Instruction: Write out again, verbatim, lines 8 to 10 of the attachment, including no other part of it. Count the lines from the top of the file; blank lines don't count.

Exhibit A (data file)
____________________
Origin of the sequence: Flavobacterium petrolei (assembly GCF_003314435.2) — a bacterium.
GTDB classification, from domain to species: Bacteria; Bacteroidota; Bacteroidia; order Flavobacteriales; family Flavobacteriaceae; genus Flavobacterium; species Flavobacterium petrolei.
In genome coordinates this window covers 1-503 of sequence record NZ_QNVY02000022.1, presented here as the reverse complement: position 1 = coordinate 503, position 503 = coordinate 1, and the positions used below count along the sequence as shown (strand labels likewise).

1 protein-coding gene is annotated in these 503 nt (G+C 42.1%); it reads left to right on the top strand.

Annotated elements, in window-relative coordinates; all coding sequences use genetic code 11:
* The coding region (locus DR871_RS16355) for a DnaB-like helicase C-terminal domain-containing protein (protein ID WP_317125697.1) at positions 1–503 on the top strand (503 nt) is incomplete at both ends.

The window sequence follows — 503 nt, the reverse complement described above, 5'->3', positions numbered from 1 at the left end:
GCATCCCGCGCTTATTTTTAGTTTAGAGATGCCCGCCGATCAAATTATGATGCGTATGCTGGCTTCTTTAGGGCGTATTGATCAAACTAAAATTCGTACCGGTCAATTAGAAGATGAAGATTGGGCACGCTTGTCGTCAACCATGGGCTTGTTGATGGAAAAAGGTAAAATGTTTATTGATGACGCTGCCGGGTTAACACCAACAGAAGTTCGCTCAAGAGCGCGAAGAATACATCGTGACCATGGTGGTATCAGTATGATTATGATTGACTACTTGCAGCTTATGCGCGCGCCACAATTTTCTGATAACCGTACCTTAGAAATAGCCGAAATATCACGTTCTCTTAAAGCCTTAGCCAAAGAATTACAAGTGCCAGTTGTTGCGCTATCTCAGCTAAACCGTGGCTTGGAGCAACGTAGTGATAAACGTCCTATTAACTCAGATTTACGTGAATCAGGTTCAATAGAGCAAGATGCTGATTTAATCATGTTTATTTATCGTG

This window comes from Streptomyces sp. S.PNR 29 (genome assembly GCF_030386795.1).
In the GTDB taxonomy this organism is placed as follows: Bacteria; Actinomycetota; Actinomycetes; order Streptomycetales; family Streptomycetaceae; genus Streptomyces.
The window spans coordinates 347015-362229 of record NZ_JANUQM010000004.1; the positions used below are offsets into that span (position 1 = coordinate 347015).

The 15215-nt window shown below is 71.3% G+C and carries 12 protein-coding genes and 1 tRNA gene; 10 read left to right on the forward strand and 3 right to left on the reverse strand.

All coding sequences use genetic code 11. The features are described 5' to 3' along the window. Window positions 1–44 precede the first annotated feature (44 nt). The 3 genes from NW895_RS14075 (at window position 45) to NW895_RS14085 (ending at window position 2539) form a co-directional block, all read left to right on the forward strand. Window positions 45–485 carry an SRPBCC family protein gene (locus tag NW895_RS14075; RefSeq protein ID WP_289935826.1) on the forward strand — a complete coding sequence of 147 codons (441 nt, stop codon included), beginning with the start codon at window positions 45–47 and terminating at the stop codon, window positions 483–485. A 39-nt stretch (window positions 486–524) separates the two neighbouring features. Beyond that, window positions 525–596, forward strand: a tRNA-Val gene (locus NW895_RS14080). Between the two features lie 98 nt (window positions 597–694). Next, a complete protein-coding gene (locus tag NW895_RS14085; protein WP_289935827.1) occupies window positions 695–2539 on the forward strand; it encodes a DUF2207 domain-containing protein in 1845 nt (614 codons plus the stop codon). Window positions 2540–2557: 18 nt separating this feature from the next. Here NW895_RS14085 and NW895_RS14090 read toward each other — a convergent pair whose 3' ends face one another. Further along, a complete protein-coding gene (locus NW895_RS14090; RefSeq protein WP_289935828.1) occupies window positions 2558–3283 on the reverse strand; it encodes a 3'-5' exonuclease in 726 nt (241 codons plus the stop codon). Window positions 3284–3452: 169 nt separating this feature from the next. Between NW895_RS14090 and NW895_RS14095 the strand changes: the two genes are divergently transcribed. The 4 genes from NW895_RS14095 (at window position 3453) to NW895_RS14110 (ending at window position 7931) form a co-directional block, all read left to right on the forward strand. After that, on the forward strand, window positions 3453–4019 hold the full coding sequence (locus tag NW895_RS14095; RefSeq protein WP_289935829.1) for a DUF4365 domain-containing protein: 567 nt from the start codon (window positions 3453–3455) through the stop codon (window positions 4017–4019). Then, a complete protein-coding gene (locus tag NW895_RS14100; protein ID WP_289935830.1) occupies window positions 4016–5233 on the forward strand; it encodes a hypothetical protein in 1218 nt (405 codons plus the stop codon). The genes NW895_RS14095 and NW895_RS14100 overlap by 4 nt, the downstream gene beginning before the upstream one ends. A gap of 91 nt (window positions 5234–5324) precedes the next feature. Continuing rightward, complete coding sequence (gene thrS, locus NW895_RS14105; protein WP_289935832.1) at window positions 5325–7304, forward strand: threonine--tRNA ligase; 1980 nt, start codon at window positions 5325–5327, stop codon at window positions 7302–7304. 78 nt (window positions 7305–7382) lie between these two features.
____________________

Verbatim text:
GCATCCCGCGCTTATTTTTAGTTTAGAGATGCCCGCCGATCAAATTATGATGCGTATGCTGGCTTCTTTAGGGCGTATTGATCAAACTAAAATTCGTACCGGTCAATTAGAAGATGAAGATTGGGCACGCTTGTCGTCAACCATGGGCTTGTTGATGGAAAAAGGTAAAATGTTTATTGATGACGCTGCCGGGTTAACACCAACAGAAGTTCGCTCAAGAGCGCGAAGAATACATCGTGACCATGGTGGTATCAGTATGATTATGATTGACTACTTGCAGCTTATGCGCGCGCCACAATTTTCTGATAACCGTACCTTAGAAATAGCCGAAATATCACGTTCTCTTAAAGCCTTAGCCAAAGAATTACAAGTGCCAGTTGTTGCGCTATCTCAGCTAAACCGTGGCTTGGAGCAACGTAGTGATAAACGTCCTATTAACTCAGATTTACGTGAATCAGGTTCAATAGAGCAAGATGCTGATTTAATCATGTTTATTTATCGTG

This window comes from Streptomyces sp. S.PNR 29 (genome assembly GCF_030386795.1).
In the GTDB taxonomy this organism is placed as follows: Bacteria; Actinomycetota; Actinomycetes; order Streptomycetales; family Streptomycetaceae; genus Streptomyces.